Running Birds

Don't bury your head in the sand for the Rocky Mountain Ostrich Festival.

You may have cheered for brave little guys and girls mutton-busting at the rodeo, or watched dog racing at Mile High Greyhound Park, but chances are pretty good that you're never seen ostriches saddled up and racing around a ring.

That sporty void can be filled when the Rocky Mountain Ostrich Festival returns to the Douglas County Fairgrounds this June 21 through 23.

"It's a pretty specialized thing, but it's definitely entertaining," says Craig Kimmel, owner of CK Event Enterprise, the event-management company producing the Castle Rock festival. A smaller-scale version of the event, put on by local ostrich ranchers, ended in 1999.

Rich Barry

Details

June 21-22, 10 a.m. -11 p.m.; June 23, 10 a.m.-10 p.m.
Adults: $10, kids under 12: $5, under 4: free
Parking $2; $5 carnival rides; $20 for three-day unlimited rides; $12 for one-day unlimited rides; combination concert and festival, $30
For tickets and information, call 1-866-464-2626
Douglas County Fairgrounds, Castle Rock

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With three or four ostrich races each day, spectators can see everything from bareback ostrich riding to chariot-style ostrich racing. "It's like the old Ben Hurdays, except with ostriches," says Randy Fleming, owner of the Sand Creek Ostrich Ranch in Elizabeth, which has about forty ostriches. One thing to be alert for: This member of the ratite bird family doesn't exactly follow a straight course. "The birds are not trained; they are wild animals," Fleming says. "So you never know what they're going to do." Fleming, however, who makes the special ostrich saddles and chariots by hand, is betting that this enterprise will catch on.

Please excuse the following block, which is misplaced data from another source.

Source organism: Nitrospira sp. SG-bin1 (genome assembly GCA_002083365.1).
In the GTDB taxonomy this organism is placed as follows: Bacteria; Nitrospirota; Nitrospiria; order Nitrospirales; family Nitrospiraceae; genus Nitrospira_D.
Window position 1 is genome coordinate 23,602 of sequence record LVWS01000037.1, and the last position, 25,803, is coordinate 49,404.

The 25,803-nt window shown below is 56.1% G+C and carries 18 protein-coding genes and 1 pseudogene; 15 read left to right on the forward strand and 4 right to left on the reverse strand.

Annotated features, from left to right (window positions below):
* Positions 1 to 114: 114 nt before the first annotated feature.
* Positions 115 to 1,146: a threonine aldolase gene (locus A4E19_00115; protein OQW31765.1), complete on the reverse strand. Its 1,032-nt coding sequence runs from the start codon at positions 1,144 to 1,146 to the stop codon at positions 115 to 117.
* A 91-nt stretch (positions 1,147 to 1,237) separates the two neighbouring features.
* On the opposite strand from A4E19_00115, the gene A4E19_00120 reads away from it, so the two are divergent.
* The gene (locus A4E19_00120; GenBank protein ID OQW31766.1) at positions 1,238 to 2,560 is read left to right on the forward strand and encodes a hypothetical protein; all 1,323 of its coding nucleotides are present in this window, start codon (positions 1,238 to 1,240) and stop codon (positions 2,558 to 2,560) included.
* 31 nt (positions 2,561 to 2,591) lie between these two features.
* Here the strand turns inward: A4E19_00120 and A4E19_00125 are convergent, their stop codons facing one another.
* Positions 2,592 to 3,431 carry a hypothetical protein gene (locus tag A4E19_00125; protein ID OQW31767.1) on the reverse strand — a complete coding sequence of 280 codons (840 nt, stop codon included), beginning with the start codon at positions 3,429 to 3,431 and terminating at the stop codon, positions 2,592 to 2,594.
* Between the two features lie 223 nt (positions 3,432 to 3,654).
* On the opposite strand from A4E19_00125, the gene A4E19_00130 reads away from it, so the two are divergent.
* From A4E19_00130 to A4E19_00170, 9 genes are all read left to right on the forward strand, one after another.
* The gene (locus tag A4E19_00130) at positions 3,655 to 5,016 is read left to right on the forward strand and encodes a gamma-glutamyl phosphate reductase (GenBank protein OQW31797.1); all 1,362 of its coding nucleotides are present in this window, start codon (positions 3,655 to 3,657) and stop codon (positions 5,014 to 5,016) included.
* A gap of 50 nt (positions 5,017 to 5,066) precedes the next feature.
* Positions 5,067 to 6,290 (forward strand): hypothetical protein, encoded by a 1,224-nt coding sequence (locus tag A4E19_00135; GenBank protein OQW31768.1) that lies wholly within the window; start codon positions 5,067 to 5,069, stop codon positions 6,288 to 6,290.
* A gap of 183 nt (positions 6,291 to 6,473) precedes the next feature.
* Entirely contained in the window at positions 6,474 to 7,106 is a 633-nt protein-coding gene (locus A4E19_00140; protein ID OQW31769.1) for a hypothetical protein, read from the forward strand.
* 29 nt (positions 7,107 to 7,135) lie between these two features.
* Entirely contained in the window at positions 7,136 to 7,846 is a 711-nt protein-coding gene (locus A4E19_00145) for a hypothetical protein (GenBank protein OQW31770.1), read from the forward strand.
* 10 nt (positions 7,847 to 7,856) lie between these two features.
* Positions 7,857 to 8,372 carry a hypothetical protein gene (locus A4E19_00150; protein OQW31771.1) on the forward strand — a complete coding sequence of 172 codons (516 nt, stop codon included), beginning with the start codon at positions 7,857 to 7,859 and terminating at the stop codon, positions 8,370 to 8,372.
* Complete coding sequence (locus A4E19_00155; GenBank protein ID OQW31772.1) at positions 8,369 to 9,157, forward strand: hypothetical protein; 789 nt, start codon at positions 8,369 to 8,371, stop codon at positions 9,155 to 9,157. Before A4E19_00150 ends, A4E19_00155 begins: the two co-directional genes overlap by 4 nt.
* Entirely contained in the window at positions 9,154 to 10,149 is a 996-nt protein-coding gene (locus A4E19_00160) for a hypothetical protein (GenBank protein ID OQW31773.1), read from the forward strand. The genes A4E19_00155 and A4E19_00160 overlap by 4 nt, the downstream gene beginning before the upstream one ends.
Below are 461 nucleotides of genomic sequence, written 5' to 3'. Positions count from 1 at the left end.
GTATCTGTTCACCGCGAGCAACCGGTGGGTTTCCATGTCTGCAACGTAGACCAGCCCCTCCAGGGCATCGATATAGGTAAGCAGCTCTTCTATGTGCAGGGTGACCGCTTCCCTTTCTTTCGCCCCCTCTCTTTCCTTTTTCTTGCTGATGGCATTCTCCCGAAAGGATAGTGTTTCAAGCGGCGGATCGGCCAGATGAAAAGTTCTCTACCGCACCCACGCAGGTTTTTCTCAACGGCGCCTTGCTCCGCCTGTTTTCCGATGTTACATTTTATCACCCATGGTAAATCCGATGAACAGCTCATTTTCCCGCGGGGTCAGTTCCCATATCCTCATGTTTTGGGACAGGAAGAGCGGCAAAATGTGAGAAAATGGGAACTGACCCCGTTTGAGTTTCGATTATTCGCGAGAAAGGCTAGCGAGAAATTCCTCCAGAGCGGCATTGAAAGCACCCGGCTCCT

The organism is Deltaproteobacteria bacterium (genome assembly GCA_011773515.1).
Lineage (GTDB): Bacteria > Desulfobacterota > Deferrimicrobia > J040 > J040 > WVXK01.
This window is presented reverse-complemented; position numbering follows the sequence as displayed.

Certainly the animal participants have marquee value. The 350-to-400-pound birds -- with names like Godzilla, Fast Freddy and Ruthie -- can scoot their seven-foot-tall frames at speeds up to 35 miles per hour. "My goodness, they just take off," says Fleming, laughing. And they don't exactly go easy on the jockeys. "The only way to stop an ostrich race is to jump off," Fleming explains. "The jockeys get pretty banged up, but we've never had any broken bones or anything."

The festival is definitely kid-oriented, with a petting zoo, pony rides, clowns, a climbing wall and a full-sized amusement park. "We're expecting to have a fun-filled family weekend," says Kimmel, who also organizes the Chandler Ostrich Festival, which draws 298,000 people every year, making it the largest street fair in the state of Arizona.

Starting at 7 p.m. each night, the two stages that are set up for musical entertainment will be rocking. The lineup includes The Georgia Satellites and the Marshall Tucker Band on Friday night, Nazareth on Saturday night, and Starship, featuring Mickey Thomas, on Sunday night.

Fleming guarantees that no matter what, the races will have you on your feet. "It really is a crazy show," he says. "You're going to see a lot of things that you don't normally see."

 
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